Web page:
>From Indonesia's burning forests to Thailand's downward spiraling baht to Japan Inc.'s slippery slide to Hong Kong's plunging stock markets - Asia/Pacific's boom times turned to bust in the economic meltdown of late 1997.
"It was a horrible year," says Linda Yuen-Ching Lim, director of the Southeast Asia Business Program at the University of Michigan School of Business. "And next year should be just as bad, if not worse."
Asia still will be one of the world's largest growing vehicle markets in 1998, but it will be a rough ride. No one is sure how long the region's financial convulsions will last. Analysts say to expect growth but at a much slower pace. Look for increased competition as foreign automakers complete joint-venture commitments and new domestic companies come on line. Overcapacity will remain an issue, but look for attempts at improved economies of scale.
Technological weakness in the supplier base will persist in developing markets until enough global suppliers locate to the region. Trade imbalance issues will be ongoing, but expect local content cuts. Watch for exchange rate instability to continue.
China's passenger car sales were up this year and are expected to grow in 1998. But vehicle sales in Thailand - Southeast Asia's largest vehicle market - will continue to fall. Sales are predicted to tumble 39% from 590,000 units in 1996 to 360,000 by 1997's end. Some manufacturers, such asMotor Co. Ltd. and AB Volvo, which depend on sales within the country, have temporarily closed factories there. Other Japanese carmakers are propping up local suppliers by importing their goods into Japan.
Analysts saw trouble on the horizon as '96 car sales began to dip in the region, but no one predicted that this year would be quite so onerous. They expected a certain cooling off of the developing tigers, but few anticipated the wave of instability Japan's new consumption tax would wreak on that nation's teetering economy.
Few were able to foresee the Thai baht's plunge of more than 40%, nor the damaging domino effect suffered by neighboring Indonesia, Malaysia and the Philippines, followed by Hong Kong's stock market crash. Few predicted crippling labor strikes in South Korea and the fall of an over-leveraged Kia Motors Corp., as it raced to save itself from bankruptcy triggered by $10 billion in unpaid loans.
And few guessed how dire the relationship in India would become between government-ownedUdyog Ltd. and partner Motor Corp. - which together hold an 82% market share - over Maruti's choice of a joint-venture director. Suzuki is holding firm heading into 1998, despite pressure to exit the JV and the country.
Nor was the rift betweenPeugeot Citroen and its Indian partner expected to turn so sour, losing $35 million in three years. The French automaker's woes mark a second blow for Peugeot's Asia strategy, as it seeks to divorce its Chinese partner after 10 years of making cars in Guangzhou.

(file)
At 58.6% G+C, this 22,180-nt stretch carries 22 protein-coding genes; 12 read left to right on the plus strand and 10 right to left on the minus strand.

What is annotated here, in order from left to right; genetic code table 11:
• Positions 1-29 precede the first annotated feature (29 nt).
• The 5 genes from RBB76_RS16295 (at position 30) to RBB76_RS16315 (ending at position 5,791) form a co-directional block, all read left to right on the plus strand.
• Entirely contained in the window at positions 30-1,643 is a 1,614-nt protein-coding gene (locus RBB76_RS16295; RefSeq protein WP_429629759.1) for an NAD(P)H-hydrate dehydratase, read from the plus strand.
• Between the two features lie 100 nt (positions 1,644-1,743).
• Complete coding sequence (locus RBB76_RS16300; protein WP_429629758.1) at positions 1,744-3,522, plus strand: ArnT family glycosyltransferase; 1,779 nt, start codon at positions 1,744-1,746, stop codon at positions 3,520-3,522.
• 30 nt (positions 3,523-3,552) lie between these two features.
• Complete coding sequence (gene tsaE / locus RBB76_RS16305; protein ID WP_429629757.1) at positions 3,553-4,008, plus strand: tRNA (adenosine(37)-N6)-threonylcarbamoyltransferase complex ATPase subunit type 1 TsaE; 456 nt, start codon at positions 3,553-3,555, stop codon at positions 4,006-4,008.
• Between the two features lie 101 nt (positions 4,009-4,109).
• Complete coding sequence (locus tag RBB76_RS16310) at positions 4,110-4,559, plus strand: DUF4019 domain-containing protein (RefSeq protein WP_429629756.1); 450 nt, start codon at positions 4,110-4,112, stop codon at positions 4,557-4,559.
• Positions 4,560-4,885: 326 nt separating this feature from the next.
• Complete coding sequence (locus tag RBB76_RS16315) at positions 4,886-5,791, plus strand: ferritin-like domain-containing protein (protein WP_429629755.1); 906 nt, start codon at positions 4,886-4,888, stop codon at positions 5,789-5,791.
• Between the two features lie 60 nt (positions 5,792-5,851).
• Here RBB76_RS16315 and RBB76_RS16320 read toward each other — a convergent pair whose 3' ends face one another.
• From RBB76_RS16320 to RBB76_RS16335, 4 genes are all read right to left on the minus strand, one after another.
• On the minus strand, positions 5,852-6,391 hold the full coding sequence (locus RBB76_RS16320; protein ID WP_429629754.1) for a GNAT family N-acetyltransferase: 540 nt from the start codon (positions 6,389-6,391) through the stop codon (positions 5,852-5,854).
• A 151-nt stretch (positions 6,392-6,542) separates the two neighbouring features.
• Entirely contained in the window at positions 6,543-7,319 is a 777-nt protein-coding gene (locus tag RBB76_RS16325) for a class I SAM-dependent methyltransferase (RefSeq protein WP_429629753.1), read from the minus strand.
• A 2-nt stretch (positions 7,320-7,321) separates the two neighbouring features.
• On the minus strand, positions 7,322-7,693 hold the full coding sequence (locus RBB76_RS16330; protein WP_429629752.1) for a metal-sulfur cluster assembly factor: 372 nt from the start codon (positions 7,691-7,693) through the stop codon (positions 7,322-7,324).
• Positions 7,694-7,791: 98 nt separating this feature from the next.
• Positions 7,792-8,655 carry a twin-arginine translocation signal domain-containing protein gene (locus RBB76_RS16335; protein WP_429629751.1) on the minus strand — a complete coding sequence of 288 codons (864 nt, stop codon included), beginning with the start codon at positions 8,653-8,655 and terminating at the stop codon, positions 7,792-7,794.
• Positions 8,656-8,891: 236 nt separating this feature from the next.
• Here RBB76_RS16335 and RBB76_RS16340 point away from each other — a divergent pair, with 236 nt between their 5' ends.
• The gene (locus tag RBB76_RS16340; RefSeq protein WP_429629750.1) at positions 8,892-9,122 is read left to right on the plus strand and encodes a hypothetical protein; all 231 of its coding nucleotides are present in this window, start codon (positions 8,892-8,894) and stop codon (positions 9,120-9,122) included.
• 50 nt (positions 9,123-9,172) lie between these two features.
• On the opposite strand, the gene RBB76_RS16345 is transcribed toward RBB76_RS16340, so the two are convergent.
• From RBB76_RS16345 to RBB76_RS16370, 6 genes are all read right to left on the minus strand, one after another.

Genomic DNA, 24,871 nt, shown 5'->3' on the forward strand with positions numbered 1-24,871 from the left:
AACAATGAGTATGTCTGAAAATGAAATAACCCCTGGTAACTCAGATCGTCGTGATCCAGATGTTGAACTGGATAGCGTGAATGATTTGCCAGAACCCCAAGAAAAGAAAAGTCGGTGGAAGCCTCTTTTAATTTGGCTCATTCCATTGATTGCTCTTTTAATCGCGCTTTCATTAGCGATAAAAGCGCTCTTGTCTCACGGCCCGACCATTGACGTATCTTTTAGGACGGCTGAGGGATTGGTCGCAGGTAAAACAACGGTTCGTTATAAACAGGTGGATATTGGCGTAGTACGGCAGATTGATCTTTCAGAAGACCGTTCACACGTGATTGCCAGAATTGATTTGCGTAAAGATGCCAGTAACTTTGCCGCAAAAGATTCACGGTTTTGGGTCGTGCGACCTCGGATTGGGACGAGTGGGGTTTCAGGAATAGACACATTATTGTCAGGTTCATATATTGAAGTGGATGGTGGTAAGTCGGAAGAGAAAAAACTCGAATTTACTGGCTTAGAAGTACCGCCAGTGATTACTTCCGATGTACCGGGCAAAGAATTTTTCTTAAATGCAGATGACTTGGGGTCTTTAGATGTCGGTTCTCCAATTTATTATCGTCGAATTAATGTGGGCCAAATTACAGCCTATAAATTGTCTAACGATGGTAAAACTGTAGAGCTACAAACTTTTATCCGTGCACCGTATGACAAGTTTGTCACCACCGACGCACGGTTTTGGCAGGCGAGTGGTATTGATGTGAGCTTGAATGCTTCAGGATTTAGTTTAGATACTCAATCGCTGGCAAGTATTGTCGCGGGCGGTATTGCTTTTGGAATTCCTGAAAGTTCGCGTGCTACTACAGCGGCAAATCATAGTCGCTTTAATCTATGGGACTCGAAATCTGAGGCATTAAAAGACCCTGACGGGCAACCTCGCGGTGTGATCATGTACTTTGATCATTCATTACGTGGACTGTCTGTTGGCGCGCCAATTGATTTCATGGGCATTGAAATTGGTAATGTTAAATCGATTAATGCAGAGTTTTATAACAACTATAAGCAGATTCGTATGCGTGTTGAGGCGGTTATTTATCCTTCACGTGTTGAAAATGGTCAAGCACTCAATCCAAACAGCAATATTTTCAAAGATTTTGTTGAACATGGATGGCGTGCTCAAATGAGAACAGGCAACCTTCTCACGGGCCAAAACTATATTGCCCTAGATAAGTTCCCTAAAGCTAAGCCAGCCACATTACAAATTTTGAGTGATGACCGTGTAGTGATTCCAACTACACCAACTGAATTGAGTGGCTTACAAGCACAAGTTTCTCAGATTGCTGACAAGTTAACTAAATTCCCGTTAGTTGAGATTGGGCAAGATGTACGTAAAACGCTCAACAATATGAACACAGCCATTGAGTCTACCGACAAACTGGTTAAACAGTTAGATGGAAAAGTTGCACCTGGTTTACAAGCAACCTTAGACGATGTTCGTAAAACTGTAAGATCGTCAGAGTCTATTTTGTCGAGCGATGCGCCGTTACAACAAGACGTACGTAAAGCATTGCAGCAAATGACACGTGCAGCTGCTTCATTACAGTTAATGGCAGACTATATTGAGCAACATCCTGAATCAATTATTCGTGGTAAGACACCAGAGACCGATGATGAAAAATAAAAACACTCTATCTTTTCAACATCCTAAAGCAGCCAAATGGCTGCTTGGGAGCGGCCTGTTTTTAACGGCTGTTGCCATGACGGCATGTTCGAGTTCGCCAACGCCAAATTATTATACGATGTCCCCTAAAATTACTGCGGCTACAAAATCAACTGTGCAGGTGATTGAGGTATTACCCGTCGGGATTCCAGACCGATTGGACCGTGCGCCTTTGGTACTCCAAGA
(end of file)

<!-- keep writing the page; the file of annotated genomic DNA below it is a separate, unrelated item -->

Asia "is the most interesting part of the world for doing business, with the most uncertainty," says David E. Cole, director of the Office for the Study of Automotive Transportation at the University of Michigan.
While such prognoses might scare the weak, U.S. automakers intend to follow through on long-term investment plans.Motor Co. is not pulling back from any of its expansion plans in China, India, Malaysia, Vietnam and Thailand - investments totaling about $1 billion (see story, p.73).
Corp. has temporarily halted construction of its $750 million Opel Astra plant in Thailand, but still expects a scaled-down plant to open. It is proceeding with its $1.5 billion Buick joint venture plant, to open in China next year. GM Chairman John F. Smith Jr. says he's optimistic, despite the devaluations.
Francois Castaing, head ofCorp.'s international operations, says that while devaluation of the Thai baht hurt local partners as well as sales in the region, the automaker is taking a wait-and-see attitude. Chrysler, meanwhile, is giving serious consideration to introducing its plastic Composite Concept Vehicle, unveiled in Frankfurt, in India and, eventually, in China.
Auto analysts say that overall economic fundamentals are not bad in the Asia/Pacific region. Others liken doing business there to a high-wire act on a windy day. It certainly is a region where capability is as important as capital. But in truth, Asia/Pacific is not one homogenized region; rather it's made up of very distinct countries, with very distinct governments, needs and markets.
Yet, while most governments are cutting budgets, they are not cutting car programs. "If you want to be there, these countries will grow, and we know cars will be made," Ms. Lim says. "The question is, by whom?"